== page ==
Pop culture obsessives writing for the pop culture obsessed.
Pop culture obsessives writing for the pop culture obsessed.

Henry Wolfe

Illustration for article titled Henry Wolfe

Not everyone is born with a cool name. John Denver, for example, was originally Henry John Deutschendorf Jr.; Pat Benatar was Patricia Mae Andrzejewski; Huey Lewis was Hugh Anthony Cregg III. Just a look at the massive Wikipedia page of stage names gives some insight into how much performers transform and simplify themselves for public consumption.


But for Henry Wolfe Gummer, becoming Henry Wolfe, the name under which he’s touring, was just a matter of subtraction. Wolfe, his guitar, and his girlfriend’s Prius are currently making their way across the country from L.A. to Philly, where Wolfe will hook up with his band at World Café Live on May 13th. The A.V. Club caught up with him as he was finally doing some laundry in Bozeman, Montana to talk about the dreaded singer-songwriter classification and what’s in a stage name.

The A.V. Club: How would you classify a singer-songwriter?

Henry Wolfe: I would classify a singer-songwriter as someone who sings and writes music and is known for those two attributes, as opposed to being a really great guitarist or pianist or something like that. Take Mark Knopfler—he is technically a singer-songwriter, but you don’t think of him as a singer-songwriter so much as you think of him as Mark Knopfler. I would say the same with Eric Clapton and Steve Winwood.

Nowadays, it also means someone who bills themselves as a name, like someone’s name on their driver’s license, as opposed to a band name. There are so many examples of bands that are not bands, but actually one person who is using a name to bill themselves to sound like a band. I think that gives the performer some leeway as to whether they are going to release an album and start touring with a band, or do an album that’s just them solo with an instrument. Having it not be their birth name gives them a bit of flexibility in how they are perceived.

AVC: Do you consider yourself a singer-songwriter?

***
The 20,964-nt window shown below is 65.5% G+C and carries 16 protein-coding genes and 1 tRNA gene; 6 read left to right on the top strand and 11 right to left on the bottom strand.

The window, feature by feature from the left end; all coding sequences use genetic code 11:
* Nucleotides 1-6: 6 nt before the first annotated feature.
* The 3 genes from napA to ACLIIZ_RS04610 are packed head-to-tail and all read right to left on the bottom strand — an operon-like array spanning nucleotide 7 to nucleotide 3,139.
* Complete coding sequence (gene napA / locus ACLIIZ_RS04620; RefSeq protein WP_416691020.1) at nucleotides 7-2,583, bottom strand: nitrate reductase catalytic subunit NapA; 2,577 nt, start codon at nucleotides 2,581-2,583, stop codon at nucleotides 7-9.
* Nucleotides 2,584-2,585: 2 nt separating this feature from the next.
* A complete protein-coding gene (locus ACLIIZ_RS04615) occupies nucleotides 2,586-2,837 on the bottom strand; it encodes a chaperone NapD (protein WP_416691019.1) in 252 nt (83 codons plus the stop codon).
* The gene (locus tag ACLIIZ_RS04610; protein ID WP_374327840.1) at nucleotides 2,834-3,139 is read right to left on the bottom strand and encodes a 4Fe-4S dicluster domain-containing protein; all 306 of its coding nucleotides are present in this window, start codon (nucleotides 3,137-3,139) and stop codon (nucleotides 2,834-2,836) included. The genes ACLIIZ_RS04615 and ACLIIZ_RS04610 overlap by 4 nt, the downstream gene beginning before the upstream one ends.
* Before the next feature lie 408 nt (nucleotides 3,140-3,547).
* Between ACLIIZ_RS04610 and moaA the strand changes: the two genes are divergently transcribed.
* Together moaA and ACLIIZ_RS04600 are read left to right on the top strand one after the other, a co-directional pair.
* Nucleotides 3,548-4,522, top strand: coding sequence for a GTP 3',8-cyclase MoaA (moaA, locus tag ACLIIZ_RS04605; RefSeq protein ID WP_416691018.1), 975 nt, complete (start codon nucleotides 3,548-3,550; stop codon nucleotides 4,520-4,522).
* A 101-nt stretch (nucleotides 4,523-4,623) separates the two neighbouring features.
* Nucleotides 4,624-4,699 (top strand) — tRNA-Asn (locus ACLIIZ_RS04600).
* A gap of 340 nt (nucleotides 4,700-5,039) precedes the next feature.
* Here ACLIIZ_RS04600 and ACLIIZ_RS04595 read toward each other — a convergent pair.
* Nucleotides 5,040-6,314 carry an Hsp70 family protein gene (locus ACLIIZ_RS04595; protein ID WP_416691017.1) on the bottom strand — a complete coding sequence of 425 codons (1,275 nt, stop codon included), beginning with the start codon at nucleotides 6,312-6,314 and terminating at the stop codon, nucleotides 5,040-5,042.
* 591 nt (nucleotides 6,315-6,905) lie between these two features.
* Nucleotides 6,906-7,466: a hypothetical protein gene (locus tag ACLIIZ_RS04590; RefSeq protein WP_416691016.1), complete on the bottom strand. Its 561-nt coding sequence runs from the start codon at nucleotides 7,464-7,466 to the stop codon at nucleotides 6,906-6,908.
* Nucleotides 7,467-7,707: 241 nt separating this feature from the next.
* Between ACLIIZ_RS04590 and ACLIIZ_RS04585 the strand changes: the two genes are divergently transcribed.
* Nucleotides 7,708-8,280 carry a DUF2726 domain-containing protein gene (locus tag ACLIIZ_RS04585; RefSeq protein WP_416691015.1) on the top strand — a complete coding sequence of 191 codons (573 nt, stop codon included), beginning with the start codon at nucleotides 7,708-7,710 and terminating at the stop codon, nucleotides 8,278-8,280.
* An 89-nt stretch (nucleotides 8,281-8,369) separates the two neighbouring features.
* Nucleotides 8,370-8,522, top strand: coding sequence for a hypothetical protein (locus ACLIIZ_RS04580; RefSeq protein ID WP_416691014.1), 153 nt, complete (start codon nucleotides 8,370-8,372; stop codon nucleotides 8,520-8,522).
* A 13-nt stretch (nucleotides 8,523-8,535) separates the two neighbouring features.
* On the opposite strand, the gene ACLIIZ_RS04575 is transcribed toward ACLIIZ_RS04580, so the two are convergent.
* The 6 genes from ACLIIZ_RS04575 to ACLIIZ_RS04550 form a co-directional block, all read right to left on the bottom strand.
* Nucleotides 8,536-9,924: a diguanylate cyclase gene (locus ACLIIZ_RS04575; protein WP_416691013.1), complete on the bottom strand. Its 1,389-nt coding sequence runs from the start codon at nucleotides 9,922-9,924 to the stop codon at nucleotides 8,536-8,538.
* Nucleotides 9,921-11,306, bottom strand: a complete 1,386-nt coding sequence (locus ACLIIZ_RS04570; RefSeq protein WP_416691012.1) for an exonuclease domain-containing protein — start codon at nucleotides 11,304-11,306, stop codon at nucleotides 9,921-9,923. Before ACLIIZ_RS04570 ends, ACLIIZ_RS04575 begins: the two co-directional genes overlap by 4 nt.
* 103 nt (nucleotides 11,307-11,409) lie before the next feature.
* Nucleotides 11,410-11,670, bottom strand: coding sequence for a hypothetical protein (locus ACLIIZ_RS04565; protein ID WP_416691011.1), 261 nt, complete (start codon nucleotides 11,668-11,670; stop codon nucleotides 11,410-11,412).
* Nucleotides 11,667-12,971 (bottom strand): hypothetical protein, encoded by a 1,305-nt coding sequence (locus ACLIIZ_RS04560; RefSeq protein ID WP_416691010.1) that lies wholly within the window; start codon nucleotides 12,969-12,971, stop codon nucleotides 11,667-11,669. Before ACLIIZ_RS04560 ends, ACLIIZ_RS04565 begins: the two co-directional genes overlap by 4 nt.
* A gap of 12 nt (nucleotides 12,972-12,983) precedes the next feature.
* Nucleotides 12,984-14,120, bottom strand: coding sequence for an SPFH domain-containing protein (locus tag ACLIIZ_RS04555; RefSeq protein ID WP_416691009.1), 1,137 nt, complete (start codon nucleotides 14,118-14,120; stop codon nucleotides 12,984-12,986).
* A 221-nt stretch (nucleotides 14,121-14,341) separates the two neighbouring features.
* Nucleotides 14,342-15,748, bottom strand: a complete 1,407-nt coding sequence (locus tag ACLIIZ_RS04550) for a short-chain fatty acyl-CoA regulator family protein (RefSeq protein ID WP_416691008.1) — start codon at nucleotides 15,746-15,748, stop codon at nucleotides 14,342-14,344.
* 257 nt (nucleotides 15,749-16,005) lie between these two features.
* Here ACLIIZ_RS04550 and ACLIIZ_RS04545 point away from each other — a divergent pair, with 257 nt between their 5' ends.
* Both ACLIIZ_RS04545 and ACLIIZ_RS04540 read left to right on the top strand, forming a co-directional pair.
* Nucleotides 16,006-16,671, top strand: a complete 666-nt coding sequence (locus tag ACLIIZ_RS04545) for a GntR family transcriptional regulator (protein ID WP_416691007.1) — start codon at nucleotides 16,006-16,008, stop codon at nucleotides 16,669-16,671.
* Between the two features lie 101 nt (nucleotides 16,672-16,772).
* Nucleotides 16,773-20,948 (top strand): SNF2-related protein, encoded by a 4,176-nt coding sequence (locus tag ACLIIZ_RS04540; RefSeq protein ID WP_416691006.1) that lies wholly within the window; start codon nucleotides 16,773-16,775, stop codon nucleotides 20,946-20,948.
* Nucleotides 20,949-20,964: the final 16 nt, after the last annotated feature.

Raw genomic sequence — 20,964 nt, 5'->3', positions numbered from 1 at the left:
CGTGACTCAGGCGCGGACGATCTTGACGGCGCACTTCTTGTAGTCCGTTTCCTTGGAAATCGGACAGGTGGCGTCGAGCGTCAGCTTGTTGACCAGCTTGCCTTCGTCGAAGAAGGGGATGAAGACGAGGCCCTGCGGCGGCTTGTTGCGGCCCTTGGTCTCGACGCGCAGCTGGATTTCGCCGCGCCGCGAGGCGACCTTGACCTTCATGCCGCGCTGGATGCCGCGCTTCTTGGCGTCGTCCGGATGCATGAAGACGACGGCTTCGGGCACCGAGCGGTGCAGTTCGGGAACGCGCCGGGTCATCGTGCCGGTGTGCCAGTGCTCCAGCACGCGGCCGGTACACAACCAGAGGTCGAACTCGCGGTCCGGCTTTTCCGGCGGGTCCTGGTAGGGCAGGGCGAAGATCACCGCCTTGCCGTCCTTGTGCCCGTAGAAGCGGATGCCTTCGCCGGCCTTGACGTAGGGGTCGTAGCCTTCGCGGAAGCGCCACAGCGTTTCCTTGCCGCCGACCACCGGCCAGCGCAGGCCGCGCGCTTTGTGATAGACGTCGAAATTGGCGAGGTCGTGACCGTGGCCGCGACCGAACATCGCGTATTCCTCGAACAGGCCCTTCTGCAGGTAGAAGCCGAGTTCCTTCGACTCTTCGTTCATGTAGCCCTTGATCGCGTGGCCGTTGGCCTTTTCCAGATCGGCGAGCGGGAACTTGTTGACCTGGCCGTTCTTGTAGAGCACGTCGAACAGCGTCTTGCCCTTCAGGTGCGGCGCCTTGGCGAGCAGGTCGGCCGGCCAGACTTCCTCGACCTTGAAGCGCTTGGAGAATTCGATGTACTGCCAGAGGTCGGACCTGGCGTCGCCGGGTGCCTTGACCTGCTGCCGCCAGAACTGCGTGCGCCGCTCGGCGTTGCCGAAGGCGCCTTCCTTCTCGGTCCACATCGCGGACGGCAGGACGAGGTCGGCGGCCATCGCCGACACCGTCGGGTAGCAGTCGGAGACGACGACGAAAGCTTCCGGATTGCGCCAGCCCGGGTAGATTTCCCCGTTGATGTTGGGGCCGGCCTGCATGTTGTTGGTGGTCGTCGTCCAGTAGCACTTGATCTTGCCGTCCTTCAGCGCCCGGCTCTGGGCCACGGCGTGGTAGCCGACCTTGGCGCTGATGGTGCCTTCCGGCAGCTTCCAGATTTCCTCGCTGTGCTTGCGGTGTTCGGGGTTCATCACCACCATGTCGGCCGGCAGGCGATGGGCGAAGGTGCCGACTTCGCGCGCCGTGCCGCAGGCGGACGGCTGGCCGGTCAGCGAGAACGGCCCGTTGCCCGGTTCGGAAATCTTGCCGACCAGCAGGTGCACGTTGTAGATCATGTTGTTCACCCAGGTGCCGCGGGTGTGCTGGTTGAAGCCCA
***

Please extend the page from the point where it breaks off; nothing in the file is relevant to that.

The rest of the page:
HW: Yeah, I do, but it’s a funny term, because it comes with a lot of baggage. I think of myself as a songwriter and I think of myself as a singer, so I am a singer-songwriter. But I also like to perform material that I didn’t write, so I could just take out the songwriter part. But there are too many people who are thought of as just singers, like Janet Jackson or Britney Spears; it’s as close as you can get within the genre list on iTunes, anyway. I wish I could figure out a way to define myself outside how music is marketed and promoted in a world where people identify themselves by what genre of music they like. It’s not like people who liked Paul Simon in the ’70s didn’t listen to The Rolling Stones.

AVC: It seems like the term “singer-songwriter” has developed some negative connotations lately.

HW: For some people who are really into music, kind of, yeah.

AVC: When did that begin?

HW: I am not sure. At a certain point, it became synonymous with predictability within a genre. Maybe you could trace it to the beginning of Grey’s Anatomy, but I think it goes back further than that. I think in the ’90s, it became synonymous with “troubadour playing in a coffee shop.” In the past, artists who didn’t have bands could bill themselves, like, David Bowie—you wouldn’t assume that because his name is David Bowie that he’s playing by himself with a guitar. Now, it would take a while for people to associate him with the sound that he has, like something that, in his case, can fill up stadiums. That’s not what people think of when they hear an act billed as someone’s name.


AVC: What goes into choosing a stage name?

HW: In my case, I’m not trying to make people think my last name is Wolfe; it’s my middle name, not my last name, which is Gummer. When I was trying to figure out how to bill myself, a name seemed most appropriate. I was influenced a lot by singer-songwriters in the ’70s, when more people were billing themselves just by their name.


I thought about calling myself Henry Wolfe Gummer—I wanted to get the Wolfe in there because I always thought that it was cool that I had that as my middle name. But Henry Wolfe Gummer seemed like a mouthful. And Henry Gummer sounds good, but the music sounds like Henry Wolfe to me, and I thought I wouldn’t get mispronounced or written up as “Gunner” or something like that. Plus, there’s something nice about having it not being the name that is in your high school yearbook. It’s something I can’t really explain. I try to have it both ways.

AVC: Do you think some performers use stage names just so they can act onstage?

HW: Like Lady Gaga? Yeah, it is like a persona. David Bowie sort of built the template as Ziggy Stardust; he’s not David Bowie, he’s David Jones as David Bowie as Ziggy Stardust. If I were more comfortable or more theatrical, maybe I would do that, but that kind of persona doesn’t come naturally to me, so it would seem like a lie.


AVC: Do you see a difference between artists with stage names and one-man bands like Iron And Wine or Bon Iver?

HW: Yeah—you can go see Iron And Wine and you don’t know if it’s just going to be Sam Beam or if it’s going to be the whole band; it’s kind of ambiguous what [Iron And Wine] represents. There’s something really attractive about that, because I like to have some leeway in the kind of music I put out. My record has the sound of a band, but right now, I’m touring solo because I can.